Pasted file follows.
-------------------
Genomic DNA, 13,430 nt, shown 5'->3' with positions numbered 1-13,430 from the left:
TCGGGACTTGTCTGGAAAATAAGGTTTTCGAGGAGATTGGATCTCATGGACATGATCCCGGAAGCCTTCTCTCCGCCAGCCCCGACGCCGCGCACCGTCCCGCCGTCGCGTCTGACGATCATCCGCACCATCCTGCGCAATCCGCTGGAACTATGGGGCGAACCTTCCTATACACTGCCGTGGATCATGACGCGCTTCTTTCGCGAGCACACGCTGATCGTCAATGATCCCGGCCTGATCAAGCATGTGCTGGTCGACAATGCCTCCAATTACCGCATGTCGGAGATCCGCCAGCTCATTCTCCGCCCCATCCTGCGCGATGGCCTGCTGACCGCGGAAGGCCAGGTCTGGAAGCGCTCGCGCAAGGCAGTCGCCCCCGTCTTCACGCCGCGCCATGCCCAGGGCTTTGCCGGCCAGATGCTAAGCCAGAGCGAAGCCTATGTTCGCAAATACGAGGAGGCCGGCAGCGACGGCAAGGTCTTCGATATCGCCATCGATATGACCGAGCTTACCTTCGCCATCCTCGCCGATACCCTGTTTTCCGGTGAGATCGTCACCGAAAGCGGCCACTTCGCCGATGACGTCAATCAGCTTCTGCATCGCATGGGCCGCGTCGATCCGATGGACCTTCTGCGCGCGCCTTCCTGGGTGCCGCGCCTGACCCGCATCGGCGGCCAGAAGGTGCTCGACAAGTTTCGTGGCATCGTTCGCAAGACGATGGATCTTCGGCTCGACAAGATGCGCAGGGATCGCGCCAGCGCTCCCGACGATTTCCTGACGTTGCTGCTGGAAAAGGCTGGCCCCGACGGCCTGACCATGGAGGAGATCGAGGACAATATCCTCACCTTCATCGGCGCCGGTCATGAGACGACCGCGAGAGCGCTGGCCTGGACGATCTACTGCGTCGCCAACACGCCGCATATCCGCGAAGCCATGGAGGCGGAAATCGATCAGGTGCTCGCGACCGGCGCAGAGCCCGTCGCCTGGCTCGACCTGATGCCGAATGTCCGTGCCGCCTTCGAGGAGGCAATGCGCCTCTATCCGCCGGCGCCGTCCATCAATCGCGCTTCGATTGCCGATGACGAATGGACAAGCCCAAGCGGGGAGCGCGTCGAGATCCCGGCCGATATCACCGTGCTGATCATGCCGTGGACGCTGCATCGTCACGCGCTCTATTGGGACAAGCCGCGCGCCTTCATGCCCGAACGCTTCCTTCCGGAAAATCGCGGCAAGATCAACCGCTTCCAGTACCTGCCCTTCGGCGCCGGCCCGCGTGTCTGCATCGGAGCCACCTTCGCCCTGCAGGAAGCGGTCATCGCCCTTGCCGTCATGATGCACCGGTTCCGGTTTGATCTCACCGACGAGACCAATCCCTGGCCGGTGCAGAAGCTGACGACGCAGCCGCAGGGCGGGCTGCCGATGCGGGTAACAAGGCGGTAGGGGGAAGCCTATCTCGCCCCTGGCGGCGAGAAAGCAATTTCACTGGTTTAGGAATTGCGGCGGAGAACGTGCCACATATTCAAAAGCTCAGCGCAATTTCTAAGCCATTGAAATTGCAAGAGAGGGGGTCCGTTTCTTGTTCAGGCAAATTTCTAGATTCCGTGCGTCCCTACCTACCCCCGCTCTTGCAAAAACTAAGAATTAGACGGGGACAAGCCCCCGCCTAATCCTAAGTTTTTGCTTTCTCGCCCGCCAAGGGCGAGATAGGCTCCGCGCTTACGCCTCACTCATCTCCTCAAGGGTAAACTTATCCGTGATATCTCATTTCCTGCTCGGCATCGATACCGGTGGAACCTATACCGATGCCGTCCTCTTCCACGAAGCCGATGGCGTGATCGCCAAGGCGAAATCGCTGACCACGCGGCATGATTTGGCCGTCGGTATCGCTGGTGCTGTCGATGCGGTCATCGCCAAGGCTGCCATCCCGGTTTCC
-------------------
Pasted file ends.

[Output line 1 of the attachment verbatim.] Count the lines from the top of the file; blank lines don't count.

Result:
Genomic DNA, 13,430 nt, shown 5'->3' with positions numbered 1-13,430 from the left: